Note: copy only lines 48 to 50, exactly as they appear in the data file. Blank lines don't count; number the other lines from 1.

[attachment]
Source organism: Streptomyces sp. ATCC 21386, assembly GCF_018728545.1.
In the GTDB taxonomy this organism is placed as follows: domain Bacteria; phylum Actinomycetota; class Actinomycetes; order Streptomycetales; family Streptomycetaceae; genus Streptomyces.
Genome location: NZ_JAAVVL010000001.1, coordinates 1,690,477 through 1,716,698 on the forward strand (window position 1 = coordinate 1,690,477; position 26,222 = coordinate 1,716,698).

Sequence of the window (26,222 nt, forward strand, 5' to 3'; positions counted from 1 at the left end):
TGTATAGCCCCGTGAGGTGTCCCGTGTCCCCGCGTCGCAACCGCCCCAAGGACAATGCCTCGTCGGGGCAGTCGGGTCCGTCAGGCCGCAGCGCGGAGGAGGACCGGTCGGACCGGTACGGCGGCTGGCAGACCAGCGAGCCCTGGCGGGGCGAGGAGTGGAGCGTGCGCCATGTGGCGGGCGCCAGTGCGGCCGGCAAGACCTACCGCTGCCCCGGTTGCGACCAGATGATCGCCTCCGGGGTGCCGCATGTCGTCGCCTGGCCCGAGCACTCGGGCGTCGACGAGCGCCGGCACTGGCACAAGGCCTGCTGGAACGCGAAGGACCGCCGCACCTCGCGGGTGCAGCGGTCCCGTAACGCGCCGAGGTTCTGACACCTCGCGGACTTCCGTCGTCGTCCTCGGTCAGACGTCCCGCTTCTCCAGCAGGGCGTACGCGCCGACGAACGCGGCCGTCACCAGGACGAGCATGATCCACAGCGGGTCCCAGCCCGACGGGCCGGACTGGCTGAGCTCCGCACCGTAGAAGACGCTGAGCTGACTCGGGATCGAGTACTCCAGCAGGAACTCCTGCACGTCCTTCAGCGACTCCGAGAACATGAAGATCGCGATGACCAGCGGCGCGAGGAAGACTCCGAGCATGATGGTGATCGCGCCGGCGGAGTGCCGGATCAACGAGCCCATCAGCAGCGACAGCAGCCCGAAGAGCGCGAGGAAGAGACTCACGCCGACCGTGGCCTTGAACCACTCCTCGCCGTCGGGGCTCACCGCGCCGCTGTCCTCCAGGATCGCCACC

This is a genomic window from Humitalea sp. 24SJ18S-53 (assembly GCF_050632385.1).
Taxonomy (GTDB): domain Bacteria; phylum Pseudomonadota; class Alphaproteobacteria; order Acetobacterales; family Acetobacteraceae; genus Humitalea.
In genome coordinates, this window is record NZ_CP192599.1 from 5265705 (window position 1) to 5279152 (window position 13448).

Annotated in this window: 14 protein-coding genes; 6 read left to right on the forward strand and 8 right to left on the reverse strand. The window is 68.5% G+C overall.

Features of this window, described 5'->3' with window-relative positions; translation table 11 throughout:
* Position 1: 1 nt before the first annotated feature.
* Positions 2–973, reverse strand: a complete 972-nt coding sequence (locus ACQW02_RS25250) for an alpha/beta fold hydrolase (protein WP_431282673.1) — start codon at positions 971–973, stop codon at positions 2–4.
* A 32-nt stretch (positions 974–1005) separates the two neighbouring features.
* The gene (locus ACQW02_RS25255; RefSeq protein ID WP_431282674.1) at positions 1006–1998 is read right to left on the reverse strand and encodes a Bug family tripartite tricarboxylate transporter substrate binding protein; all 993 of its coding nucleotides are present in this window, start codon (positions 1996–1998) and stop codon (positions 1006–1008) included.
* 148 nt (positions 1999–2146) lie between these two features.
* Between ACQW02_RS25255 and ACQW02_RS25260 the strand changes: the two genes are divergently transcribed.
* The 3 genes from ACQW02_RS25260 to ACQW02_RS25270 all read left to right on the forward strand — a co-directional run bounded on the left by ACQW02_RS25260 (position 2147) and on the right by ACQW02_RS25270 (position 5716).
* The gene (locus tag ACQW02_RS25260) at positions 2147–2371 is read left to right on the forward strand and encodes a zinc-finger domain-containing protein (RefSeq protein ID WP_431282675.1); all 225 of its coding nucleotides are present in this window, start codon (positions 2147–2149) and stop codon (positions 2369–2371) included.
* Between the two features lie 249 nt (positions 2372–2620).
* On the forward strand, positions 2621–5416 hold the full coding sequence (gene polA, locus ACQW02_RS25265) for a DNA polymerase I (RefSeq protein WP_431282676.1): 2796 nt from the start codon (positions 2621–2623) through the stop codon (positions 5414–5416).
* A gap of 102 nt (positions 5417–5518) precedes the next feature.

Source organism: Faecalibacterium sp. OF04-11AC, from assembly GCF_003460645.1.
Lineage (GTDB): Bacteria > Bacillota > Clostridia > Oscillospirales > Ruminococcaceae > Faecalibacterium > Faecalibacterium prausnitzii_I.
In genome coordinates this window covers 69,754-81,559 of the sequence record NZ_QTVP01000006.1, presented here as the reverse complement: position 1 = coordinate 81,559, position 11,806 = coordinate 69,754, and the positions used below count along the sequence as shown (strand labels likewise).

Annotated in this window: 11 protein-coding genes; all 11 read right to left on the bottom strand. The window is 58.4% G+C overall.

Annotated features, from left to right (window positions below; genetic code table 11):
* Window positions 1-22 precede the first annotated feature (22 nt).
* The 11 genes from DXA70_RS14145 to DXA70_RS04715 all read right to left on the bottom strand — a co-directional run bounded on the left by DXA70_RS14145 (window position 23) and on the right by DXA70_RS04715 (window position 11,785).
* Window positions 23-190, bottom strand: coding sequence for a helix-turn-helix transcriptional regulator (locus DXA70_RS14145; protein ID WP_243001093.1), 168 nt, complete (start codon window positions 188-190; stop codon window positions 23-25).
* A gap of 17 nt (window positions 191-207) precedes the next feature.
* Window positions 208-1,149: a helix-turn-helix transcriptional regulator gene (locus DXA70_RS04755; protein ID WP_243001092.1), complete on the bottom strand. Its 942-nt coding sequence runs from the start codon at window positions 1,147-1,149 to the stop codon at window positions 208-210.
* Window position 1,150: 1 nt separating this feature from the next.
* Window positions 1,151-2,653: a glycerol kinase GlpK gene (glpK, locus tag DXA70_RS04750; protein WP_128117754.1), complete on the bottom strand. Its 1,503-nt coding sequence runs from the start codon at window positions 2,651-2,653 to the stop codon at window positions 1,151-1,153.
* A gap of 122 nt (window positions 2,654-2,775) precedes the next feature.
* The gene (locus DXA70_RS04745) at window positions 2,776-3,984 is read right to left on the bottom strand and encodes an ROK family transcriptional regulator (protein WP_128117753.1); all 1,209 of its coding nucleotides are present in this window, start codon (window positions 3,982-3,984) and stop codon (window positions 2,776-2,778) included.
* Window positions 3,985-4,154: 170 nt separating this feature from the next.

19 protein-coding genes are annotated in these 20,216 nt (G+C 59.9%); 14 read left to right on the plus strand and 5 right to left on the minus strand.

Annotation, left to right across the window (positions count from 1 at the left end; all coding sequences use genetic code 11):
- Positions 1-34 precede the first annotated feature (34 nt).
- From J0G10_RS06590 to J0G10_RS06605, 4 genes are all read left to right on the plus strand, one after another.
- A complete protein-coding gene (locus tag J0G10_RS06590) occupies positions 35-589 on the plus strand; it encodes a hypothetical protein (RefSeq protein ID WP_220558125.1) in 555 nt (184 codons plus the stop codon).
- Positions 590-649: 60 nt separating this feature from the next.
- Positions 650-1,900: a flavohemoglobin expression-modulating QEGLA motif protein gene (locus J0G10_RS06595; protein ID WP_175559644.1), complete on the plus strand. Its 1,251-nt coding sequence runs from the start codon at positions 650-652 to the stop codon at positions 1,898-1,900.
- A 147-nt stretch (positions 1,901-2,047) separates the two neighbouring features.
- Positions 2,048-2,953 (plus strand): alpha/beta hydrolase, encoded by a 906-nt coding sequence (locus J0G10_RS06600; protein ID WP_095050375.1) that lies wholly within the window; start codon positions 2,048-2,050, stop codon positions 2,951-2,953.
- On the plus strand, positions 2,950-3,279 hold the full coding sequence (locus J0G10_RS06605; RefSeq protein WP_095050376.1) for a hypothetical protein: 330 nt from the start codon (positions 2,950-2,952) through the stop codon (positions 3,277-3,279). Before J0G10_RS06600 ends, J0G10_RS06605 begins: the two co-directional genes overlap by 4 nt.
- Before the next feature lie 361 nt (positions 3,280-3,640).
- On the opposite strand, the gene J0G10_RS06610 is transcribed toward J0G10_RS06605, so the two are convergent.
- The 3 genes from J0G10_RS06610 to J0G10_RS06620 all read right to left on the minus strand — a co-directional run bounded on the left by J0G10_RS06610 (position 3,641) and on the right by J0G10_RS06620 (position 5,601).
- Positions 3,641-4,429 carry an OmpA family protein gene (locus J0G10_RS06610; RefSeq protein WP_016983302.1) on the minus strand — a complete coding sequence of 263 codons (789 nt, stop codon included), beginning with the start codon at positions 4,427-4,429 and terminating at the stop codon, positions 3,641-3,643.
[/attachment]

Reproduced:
- On the opposite strand, the gene J0G10_RS06610 is transcribed toward J0G10_RS06605, so the two are convergent.
- The 3 genes from J0G10_RS06610 to J0G10_RS06620 all read right to left on the minus strand — a co-directional run bounded on the left by J0G10_RS06610 (position 3,641) and on the right by J0G10_RS06620 (position 5,601).
- Positions 3,641-4,429 carry an OmpA family protein gene (locus J0G10_RS06610; RefSeq protein WP_016983302.1) on the minus strand — a complete coding sequence of 263 codons (789 nt, stop codon included), beginning with the start codon at positions 4,427-4,429 and terminating at the stop codon, positions 3,641-3,643.